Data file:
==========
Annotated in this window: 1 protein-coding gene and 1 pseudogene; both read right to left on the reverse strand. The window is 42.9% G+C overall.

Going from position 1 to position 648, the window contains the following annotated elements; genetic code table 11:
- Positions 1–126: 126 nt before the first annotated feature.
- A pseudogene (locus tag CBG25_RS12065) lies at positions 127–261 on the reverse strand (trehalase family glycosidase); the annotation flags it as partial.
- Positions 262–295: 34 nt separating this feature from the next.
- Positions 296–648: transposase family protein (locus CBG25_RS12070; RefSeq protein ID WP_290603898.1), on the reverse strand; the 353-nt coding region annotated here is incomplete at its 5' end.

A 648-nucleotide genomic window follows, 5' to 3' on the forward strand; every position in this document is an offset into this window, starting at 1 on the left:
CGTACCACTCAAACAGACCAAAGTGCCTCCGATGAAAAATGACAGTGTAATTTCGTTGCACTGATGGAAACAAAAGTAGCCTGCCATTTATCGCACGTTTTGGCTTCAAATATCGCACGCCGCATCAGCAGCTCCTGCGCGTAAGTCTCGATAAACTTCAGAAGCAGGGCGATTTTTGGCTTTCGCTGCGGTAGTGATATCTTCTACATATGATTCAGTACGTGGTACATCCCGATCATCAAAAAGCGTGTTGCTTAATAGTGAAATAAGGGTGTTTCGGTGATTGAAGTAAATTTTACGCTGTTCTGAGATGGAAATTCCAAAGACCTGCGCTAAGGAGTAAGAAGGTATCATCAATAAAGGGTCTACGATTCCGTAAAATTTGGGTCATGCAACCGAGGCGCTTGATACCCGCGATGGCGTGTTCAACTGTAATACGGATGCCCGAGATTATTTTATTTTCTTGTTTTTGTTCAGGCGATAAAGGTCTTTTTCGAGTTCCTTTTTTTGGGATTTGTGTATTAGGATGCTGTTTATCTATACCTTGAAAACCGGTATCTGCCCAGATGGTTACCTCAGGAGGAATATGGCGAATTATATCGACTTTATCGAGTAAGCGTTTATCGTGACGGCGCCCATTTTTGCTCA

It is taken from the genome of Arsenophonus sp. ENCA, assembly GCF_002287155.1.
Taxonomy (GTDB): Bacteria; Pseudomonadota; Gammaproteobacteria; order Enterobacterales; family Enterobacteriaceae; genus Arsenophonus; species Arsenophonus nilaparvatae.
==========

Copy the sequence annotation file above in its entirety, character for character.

Annotated in this window: 1 protein-coding gene and 1 pseudogene; both read right to left on the reverse strand. The window is 42.9% G+C overall.

Going from position 1 to position 648, the window contains the following annotated elements; genetic code table 11:
- Positions 1–126: 126 nt before the first annotated feature.
- A pseudogene (locus tag CBG25_RS12065) lies at positions 127–261 on the reverse strand (trehalase family glycosidase); the annotation flags it as partial.
- Positions 262–295: 34 nt separating this feature from the next.
- Positions 296–648: transposase family protein (locus CBG25_RS12070; RefSeq protein ID WP_290603898.1), on the reverse strand; the 353-nt coding region annotated here is incomplete at its 5' end.

A 648-nucleotide genomic window follows, 5' to 3' on the forward strand; every position in this document is an offset into this window, starting at 1 on the left:
CGTACCACTCAAACAGACCAAAGTGCCTCCGATGAAAAATGACAGTGTAATTTCGTTGCACTGATGGAAACAAAAGTAGCCTGCCATTTATCGCACGTTTTGGCTTCAAATATCGCACGCCGCATCAGCAGCTCCTGCGCGTAAGTCTCGATAAACTTCAGAAGCAGGGCGATTTTTGGCTTTCGCTGCGGTAGTGATATCTTCTACATATGATTCAGTACGTGGTACATCCCGATCATCAAAAAGCGTGTTGCTTAATAGTGAAATAAGGGTGTTTCGGTGATTGAAGTAAATTTTACGCTGTTCTGAGATGGAAATTCCAAAGACCTGCGCTAAGGAGTAAGAAGGTATCATCAATAAAGGGTCTACGATTCCGTAAAATTTGGGTCATGCAACCGAGGCGCTTGATACCCGCGATGGCGTGTTCAACTGTAATACGGATGCCCGAGATTATTTTATTTTCTTGTTTTTGTTCAGGCGATAAAGGTCTTTTTCGAGTTCCTTTTTTTGGGATTTGTGTATTAGGATGCTGTTTATCTATACCTTGAAAACCGGTATCTGCCCAGATGGTTACCTCAGGAGGAATATGGCGAATTATATCGACTTTATCGAGTAAGCGTTTATCGTGACGGCGCCCATTTTTGCTCA

It is taken from the genome of Arsenophonus sp. ENCA, assembly GCF_002287155.1.
Taxonomy (GTDB): Bacteria; Pseudomonadota; Gammaproteobacteria; order Enterobacterales; family Enterobacteriaceae; genus Arsenophonus; species Arsenophonus nilaparvatae.